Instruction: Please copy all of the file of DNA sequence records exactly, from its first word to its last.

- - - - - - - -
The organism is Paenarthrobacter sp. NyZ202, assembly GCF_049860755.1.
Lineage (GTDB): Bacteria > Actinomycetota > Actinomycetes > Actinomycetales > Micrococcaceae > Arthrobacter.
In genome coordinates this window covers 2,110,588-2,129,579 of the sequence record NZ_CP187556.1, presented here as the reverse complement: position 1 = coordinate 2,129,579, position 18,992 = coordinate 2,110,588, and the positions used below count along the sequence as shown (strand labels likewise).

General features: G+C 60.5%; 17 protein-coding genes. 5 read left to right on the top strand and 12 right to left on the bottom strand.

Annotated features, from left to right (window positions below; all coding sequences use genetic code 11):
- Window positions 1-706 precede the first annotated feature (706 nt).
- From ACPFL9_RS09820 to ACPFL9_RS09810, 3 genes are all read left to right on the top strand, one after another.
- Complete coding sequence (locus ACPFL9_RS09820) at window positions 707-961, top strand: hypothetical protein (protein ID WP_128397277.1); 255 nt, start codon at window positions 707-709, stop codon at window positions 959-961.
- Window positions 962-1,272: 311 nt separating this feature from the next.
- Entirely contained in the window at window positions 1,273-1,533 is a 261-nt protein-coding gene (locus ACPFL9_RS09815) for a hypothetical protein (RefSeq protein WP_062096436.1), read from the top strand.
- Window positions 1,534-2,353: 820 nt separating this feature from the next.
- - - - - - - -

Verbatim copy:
The organism is Paenarthrobacter sp. NyZ202, assembly GCF_049860755.1.
Lineage (GTDB): Bacteria > Actinomycetota > Actinomycetes > Actinomycetales > Micrococcaceae > Arthrobacter.
In genome coordinates this window covers 2,110,588-2,129,579 of the sequence record NZ_CP187556.1, presented here as the reverse complement: position 1 = coordinate 2,129,579, position 18,992 = coordinate 2,110,588, and the positions used below count along the sequence as shown (strand labels likewise).

General features: G+C 60.5%; 17 protein-coding genes. 5 read left to right on the top strand and 12 right to left on the bottom strand.

Annotated features, from left to right (window positions below; all coding sequences use genetic code 11):
- Window positions 1-706 precede the first annotated feature (706 nt).
- From ACPFL9_RS09820 to ACPFL9_RS09810, 3 genes are all read left to right on the top strand, one after another.
- Complete coding sequence (locus ACPFL9_RS09820) at window positions 707-961, top strand: hypothetical protein (protein ID WP_128397277.1); 255 nt, start codon at window positions 707-709, stop codon at window positions 959-961.
- Window positions 962-1,272: 311 nt separating this feature from the next.
- Entirely contained in the window at window positions 1,273-1,533 is a 261-nt protein-coding gene (locus ACPFL9_RS09815) for a hypothetical protein (RefSeq protein WP_062096436.1), read from the top strand.
- Window positions 1,534-2,353: 820 nt separating this feature from the next.